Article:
Poverty and the maldistribution of land in core areas of developing countries, together with state schemes for the colonization of unruly frontiers, have forced indigenous peoples and settlers into an uneasy co-existence. Presenting material from various Asian and Latin American countries, Frontier Encounters examines factors that make for conflict and accommodation, studies the role of policy frames, and looks at promising mitigation strategies. The range of topics covered by the articles includes the texture of everyday-relations at the settlement frontier and the reconfiguration of ethnic hierarchies in tune with changing conquest cycles; settler land and resource use strategies; anti-settler riots and their politics; peace accords and what they can and cannot achieve as instruments for halting migration-induced violence; communal land titles as a promising avenue for conflict prevention and the empowerment of weak and defenseless groups; and the need for balancing indigenous rights advocacy with support and legal protection for disenfranchised parts of the settler population.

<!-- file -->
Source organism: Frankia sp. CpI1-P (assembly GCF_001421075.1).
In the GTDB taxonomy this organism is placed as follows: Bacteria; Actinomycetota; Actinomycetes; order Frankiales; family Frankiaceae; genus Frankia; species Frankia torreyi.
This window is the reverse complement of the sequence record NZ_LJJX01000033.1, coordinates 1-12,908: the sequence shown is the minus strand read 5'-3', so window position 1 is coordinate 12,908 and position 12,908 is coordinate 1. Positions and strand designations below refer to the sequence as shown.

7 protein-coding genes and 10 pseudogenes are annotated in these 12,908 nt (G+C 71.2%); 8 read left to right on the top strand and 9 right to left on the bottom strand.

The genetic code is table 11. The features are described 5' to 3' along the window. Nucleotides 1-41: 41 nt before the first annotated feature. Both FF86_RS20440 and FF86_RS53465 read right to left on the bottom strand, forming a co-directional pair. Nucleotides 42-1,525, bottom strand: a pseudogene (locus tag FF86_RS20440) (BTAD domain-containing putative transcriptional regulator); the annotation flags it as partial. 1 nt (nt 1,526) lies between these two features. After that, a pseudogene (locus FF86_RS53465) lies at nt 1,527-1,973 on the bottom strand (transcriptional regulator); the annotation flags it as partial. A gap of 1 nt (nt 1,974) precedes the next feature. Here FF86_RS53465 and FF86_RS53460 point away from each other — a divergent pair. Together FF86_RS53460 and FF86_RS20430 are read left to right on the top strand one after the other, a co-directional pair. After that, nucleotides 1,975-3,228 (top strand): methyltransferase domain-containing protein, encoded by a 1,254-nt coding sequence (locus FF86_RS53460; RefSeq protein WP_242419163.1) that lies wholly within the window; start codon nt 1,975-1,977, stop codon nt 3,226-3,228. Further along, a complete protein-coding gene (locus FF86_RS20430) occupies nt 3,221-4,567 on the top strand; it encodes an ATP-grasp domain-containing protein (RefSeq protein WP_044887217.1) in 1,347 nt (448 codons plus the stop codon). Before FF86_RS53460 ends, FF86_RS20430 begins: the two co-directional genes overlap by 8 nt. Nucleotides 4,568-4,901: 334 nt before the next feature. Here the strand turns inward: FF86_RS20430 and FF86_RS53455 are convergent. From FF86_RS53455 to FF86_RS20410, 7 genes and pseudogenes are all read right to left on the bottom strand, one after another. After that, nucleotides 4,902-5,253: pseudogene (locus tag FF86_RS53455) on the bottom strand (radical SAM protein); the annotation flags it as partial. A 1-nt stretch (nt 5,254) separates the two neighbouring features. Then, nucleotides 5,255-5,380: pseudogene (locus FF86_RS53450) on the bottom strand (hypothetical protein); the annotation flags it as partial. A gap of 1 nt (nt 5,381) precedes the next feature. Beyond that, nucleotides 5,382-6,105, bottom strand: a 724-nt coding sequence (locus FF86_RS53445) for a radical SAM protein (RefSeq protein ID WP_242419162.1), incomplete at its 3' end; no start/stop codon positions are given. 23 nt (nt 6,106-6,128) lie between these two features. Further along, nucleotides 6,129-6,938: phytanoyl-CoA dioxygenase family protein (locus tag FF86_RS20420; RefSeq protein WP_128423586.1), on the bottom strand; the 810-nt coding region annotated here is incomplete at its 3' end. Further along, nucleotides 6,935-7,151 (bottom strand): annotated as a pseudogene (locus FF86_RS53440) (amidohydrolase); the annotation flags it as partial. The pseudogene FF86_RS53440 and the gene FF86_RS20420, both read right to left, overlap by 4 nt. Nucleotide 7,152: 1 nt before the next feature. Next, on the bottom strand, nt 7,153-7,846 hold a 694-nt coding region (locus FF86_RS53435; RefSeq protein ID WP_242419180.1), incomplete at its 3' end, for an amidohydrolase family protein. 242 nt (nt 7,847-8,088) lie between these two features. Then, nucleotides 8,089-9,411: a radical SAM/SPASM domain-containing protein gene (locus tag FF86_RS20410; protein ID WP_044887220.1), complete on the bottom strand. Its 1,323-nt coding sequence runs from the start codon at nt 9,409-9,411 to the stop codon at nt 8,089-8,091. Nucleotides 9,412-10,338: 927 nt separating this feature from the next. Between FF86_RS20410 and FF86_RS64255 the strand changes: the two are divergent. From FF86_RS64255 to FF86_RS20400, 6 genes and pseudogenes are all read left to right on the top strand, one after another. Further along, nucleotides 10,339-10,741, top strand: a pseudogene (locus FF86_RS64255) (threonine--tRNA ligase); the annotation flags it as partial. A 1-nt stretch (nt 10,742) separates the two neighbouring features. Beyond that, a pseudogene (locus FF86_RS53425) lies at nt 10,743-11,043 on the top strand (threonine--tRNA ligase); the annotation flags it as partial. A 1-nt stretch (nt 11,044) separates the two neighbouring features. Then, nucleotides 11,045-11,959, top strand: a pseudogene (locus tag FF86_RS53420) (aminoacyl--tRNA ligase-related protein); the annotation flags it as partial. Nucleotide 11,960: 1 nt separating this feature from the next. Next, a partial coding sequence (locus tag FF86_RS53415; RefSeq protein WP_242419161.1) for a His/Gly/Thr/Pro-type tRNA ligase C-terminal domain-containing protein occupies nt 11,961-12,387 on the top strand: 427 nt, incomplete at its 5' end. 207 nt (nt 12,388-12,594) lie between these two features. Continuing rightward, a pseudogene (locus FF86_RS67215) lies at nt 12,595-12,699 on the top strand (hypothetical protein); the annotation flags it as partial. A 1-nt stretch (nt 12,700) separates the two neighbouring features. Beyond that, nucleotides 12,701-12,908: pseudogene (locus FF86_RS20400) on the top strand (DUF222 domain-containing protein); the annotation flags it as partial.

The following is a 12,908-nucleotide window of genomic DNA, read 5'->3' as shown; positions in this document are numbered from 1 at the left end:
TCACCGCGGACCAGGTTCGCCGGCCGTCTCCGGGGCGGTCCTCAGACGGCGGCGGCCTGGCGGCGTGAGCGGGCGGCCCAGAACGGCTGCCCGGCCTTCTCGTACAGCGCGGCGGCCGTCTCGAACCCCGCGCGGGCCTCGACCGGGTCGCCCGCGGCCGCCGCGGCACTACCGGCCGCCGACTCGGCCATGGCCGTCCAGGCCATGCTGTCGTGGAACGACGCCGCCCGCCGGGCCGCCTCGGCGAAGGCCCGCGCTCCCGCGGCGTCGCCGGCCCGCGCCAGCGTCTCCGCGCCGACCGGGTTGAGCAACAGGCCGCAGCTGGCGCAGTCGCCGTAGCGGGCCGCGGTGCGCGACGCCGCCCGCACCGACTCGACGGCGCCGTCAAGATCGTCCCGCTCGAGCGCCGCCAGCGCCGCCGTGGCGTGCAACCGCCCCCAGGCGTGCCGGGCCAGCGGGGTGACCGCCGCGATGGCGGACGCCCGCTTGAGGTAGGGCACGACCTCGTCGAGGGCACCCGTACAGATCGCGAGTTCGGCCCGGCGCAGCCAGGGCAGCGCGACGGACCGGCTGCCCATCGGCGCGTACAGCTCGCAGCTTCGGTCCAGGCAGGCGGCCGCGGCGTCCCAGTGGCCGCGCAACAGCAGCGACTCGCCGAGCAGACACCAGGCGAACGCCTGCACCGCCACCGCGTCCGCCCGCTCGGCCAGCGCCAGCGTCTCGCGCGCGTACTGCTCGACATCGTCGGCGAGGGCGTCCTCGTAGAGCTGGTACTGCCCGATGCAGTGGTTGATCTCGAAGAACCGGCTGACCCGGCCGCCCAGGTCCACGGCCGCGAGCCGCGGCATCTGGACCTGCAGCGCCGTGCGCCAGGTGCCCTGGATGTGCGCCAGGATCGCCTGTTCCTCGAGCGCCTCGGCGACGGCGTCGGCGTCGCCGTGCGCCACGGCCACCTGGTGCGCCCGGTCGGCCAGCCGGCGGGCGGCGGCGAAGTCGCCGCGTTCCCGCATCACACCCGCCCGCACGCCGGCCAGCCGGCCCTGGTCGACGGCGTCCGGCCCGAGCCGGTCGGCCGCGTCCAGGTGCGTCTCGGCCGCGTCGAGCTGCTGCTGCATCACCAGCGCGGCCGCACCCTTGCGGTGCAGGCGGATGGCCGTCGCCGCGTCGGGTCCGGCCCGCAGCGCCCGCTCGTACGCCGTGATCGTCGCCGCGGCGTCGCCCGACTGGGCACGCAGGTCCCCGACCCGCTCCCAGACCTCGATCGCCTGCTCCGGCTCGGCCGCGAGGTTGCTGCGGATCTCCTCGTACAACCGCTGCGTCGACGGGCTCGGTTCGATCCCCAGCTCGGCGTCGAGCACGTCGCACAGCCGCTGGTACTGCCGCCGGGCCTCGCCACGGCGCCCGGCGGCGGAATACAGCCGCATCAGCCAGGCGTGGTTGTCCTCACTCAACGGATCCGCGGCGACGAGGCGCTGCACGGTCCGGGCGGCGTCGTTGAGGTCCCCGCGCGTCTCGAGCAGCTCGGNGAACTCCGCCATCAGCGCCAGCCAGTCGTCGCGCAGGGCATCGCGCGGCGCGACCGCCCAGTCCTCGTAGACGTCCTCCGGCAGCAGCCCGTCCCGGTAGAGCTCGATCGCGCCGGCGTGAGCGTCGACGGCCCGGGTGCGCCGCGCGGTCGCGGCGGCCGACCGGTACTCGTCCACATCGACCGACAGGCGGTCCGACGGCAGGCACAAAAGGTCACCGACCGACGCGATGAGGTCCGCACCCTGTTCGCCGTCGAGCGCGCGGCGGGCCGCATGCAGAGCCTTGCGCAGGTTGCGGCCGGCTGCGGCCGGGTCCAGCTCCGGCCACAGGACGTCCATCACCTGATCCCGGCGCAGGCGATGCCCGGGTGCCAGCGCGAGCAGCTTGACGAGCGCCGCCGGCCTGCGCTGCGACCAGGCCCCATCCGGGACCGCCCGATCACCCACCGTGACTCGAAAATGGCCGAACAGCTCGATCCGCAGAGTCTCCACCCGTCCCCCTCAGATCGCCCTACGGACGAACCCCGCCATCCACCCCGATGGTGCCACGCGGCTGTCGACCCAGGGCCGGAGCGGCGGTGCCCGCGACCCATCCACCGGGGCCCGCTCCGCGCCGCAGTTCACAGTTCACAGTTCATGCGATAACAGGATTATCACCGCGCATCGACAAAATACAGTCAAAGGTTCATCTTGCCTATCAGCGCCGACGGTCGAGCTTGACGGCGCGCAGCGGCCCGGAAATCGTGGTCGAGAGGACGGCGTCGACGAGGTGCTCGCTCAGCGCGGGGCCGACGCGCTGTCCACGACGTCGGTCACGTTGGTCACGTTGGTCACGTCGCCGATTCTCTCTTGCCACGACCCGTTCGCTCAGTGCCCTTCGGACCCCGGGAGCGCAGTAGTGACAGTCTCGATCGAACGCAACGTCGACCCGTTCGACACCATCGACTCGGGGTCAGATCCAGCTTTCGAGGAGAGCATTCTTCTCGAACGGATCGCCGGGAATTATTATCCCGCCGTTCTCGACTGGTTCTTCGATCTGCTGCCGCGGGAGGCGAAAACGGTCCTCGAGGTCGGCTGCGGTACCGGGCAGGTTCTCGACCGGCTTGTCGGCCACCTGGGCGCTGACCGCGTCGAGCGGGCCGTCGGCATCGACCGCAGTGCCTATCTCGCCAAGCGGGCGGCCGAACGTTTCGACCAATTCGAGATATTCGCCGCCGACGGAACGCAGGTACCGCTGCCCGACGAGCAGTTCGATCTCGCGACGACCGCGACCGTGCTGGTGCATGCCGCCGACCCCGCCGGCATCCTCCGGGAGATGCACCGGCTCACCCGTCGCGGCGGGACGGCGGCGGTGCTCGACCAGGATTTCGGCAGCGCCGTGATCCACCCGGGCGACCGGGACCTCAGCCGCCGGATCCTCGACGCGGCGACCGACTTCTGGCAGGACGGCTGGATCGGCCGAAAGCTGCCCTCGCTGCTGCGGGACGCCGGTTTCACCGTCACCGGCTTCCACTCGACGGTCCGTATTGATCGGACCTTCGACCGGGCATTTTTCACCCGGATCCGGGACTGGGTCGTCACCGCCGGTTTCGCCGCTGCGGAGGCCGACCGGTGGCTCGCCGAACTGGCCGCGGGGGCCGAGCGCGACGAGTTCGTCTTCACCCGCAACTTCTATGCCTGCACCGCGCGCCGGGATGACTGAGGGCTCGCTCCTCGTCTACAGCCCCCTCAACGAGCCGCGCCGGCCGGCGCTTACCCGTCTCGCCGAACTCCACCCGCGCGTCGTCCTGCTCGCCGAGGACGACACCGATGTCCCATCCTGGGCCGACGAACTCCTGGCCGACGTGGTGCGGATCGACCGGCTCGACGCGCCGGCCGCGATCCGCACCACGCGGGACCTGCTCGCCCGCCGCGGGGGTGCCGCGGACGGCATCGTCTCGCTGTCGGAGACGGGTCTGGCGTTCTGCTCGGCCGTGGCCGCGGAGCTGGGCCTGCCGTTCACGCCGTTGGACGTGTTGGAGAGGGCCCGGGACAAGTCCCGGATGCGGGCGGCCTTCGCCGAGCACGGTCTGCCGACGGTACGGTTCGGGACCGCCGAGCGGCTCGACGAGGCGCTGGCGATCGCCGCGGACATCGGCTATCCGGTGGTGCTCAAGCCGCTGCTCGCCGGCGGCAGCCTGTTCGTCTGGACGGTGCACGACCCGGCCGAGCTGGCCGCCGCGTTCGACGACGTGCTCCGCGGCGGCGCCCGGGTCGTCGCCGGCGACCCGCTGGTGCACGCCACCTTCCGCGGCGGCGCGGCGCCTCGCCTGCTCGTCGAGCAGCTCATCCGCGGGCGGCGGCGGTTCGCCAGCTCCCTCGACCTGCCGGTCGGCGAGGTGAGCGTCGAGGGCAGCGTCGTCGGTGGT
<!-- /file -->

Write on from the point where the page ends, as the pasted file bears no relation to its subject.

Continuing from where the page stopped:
Danilo Geiger has an M. A. in social anthropology from the University of Zurich, Switzerland and is a lecturer in political anthropology. His experience includes fieldwork in the Philippines and Indonesia and he is currently coordinating a four-year comparative research project on conflicts between indigenous communities and settlers in South and Southeast Asia.